You lose weight, receive compliments, and feel good.

You decide it can’t hurt to switch to all organic foods.

Wheat and dairy are next on the chopping block, followed by meat.

The problem is that you are gradually decreasing your caloric intake and the variety of foods you eat, which can lead to physical, mental, and social problems.

Meanwhile, as you eliminate one food after another, you feel a certain pride.

Your self-esteem may improve on a temporary basis, but it doesn’t last as it is tied to how perfectly you follow your pure diet.

You always feel there is something more you could be doing.

Orthorexia Illustration Of Woman Walking On A Rope


What are the symptoms of orthorexia?


The problem is that there’s a fine line between being health-conscious and health-obsessed.

The foods someone with orthorexia will avoid are often the same as those someone who wants to eat healthily will avoid – such as preservatives, sugar, non-organic, and genetically modified foods.

If you want to know whether you have gone too far when it comes to healthy eating, ask yourself the following questions:

• Do you spend an increasing amount of time and effort when it comes to planning what to eat, selecting ingredients, and preparing meals?
• Does your list of what feels safe to eat keep getting shorter while your list of what you can’t eat keeps getting longer?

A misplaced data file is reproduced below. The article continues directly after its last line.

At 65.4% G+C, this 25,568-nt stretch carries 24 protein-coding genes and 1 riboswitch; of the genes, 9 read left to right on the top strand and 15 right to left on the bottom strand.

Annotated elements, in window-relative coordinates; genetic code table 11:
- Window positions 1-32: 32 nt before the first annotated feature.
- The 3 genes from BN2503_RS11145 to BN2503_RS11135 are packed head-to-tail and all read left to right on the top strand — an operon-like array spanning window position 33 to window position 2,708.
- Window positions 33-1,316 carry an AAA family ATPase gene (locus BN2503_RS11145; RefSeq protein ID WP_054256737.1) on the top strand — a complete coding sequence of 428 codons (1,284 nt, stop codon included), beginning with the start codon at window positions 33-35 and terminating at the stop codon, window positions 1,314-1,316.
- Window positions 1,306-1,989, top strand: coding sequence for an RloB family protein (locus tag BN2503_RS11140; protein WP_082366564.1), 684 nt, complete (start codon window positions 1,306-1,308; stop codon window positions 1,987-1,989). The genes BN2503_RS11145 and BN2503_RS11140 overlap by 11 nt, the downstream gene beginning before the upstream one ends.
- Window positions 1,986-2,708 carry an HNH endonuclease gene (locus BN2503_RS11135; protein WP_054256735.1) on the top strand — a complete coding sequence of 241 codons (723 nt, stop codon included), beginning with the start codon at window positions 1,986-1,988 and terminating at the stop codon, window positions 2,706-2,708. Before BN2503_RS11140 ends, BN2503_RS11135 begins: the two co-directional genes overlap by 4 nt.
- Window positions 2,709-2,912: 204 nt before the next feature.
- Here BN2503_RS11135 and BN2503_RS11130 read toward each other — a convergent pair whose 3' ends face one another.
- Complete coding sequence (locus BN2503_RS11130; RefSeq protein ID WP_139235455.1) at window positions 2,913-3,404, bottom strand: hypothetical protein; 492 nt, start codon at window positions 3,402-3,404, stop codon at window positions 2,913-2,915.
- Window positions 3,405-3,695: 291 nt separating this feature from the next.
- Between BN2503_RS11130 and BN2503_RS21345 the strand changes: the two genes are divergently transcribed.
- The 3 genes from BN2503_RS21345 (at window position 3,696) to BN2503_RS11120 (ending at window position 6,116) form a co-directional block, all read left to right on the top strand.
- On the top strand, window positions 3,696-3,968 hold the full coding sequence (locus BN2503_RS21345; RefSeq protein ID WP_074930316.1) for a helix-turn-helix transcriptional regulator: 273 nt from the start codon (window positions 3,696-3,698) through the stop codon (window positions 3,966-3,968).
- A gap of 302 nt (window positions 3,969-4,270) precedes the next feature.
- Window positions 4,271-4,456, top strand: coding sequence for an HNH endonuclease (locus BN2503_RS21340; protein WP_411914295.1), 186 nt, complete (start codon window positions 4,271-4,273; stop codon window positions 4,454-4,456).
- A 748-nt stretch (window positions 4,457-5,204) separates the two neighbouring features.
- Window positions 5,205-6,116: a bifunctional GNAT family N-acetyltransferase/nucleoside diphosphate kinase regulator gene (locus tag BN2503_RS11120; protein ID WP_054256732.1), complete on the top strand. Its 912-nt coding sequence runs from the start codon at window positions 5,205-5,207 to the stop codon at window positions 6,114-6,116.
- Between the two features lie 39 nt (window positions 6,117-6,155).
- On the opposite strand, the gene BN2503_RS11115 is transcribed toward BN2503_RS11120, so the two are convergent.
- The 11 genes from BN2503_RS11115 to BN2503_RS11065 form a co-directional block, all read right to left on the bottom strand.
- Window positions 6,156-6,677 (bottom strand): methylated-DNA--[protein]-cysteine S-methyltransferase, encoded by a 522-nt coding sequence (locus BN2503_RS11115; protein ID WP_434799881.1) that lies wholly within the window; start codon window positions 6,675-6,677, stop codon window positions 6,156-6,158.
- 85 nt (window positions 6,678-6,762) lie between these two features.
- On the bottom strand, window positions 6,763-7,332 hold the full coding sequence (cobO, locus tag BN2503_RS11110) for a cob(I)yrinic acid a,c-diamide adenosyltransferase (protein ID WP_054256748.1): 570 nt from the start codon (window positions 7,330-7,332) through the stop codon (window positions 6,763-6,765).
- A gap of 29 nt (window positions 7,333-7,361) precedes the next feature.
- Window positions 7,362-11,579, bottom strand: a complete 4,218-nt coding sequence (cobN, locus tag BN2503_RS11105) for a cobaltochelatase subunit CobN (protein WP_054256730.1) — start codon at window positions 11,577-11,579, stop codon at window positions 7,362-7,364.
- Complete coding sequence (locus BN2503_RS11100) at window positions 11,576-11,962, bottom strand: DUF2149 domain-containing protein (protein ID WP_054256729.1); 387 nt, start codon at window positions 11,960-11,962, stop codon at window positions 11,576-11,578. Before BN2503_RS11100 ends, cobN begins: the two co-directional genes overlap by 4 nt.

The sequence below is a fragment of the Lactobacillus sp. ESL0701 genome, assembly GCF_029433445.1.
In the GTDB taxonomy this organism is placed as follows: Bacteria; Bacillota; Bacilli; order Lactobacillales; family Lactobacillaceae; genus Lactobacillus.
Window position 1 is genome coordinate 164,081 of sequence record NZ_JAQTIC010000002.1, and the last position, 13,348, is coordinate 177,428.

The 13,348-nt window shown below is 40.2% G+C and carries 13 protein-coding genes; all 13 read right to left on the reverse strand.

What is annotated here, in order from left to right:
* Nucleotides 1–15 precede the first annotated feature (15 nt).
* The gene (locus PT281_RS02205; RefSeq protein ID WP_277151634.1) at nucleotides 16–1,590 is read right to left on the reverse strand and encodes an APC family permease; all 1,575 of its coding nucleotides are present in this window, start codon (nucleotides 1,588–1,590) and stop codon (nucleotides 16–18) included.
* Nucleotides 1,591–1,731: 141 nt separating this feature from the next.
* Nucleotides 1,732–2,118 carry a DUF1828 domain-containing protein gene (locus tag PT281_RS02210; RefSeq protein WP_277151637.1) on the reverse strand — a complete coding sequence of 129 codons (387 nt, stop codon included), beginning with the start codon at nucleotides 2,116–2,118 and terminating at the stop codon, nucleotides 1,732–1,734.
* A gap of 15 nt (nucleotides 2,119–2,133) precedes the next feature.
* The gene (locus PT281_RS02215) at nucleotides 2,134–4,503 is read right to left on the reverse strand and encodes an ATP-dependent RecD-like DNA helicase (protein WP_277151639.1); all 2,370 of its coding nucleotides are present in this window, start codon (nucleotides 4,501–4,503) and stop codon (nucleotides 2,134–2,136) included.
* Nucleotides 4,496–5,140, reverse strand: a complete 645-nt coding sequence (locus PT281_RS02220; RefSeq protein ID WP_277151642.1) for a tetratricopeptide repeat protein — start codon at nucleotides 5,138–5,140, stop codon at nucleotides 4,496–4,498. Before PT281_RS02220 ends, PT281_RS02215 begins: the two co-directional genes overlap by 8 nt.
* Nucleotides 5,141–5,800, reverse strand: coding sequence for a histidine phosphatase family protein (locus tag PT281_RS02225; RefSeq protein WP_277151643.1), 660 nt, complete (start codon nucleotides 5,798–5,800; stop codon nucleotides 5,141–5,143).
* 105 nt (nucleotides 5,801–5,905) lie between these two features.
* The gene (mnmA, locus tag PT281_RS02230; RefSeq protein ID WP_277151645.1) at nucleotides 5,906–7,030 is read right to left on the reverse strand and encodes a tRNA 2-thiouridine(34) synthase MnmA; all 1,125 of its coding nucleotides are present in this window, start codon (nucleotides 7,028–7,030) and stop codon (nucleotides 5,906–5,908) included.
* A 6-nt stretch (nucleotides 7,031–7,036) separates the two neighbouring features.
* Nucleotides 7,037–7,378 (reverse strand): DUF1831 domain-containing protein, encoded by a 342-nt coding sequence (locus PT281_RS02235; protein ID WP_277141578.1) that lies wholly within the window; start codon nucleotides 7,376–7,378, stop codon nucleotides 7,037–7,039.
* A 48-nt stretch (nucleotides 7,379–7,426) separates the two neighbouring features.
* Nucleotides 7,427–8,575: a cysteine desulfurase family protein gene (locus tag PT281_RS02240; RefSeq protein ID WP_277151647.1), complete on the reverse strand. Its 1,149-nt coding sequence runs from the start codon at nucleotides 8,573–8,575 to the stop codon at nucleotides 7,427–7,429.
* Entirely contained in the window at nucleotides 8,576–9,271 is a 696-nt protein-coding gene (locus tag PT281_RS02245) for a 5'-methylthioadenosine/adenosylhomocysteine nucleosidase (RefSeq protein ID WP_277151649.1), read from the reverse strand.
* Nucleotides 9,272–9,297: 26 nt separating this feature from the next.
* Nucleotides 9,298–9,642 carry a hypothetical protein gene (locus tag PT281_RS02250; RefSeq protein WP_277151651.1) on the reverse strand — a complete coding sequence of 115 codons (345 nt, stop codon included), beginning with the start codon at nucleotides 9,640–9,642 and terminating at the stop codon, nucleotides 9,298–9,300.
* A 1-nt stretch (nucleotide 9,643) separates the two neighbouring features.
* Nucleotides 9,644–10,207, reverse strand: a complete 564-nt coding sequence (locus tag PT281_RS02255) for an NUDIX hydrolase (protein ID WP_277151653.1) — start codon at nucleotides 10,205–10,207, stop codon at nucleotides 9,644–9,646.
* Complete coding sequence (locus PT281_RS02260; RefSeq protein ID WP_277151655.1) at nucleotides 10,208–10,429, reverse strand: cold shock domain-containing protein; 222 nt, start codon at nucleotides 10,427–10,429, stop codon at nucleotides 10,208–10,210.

• Do you turn down social invitations because you don’t want to eat foods you haven’t prepared yourself?
• Do you avoid going out to eat with friends at restaurants because you’re afraid you won’t find the food you can eat on the menu?

If your answer is “yes” to these questions, you could be balancing on the line of orthorexia.

Some people are able to cut out some foods successfully and still have a balanced diet.

Others simply aren’t able to draw the line.


What should you do if you feel that you could have orthorexia?


Recognizing that you need help is the first step towards recovery from orthorexia or any eating disorder, really.

Try challenging yourself to eat one of the foods you consider unsafe.

You may feel emotionally conflicted, but it is possible to slowly add one food after another back into your diet.

If you can’t do this, you will need to seek out professional help.

Therapy can help you to understand why you want perfection and how your self-esteem has become coupled with the purity of your diet.

When it comes to Instagram and other social media platforms, you decide what media to take in.

If you’re following those who set unrealistic expectations, it is probably best to unfollow them.

As much as Instagram can fuel your obsession with healthy eating, it can also help you to recover.

There are no solid statistics to reveal how many people have orthorexia, but an Instagram search reveals nearly 80,000 posts under the hashtag #orthorexia recovery.


A final word


If you find your obsession with healthy eating is crowding out your other activities and interests and destroying your relationships, you could have reached that tipping point where it has taken on a life of its own.

It is no longer serving your healthy goals.

Living a healthy life should never mean sacrificing everything that makes your life worth living… If you feel that you may have orthorexia, don’t wait.

Rethink your eating, talk to someone you trust, or start therapy – it will make you much healthier than an absolutely “clean” diet.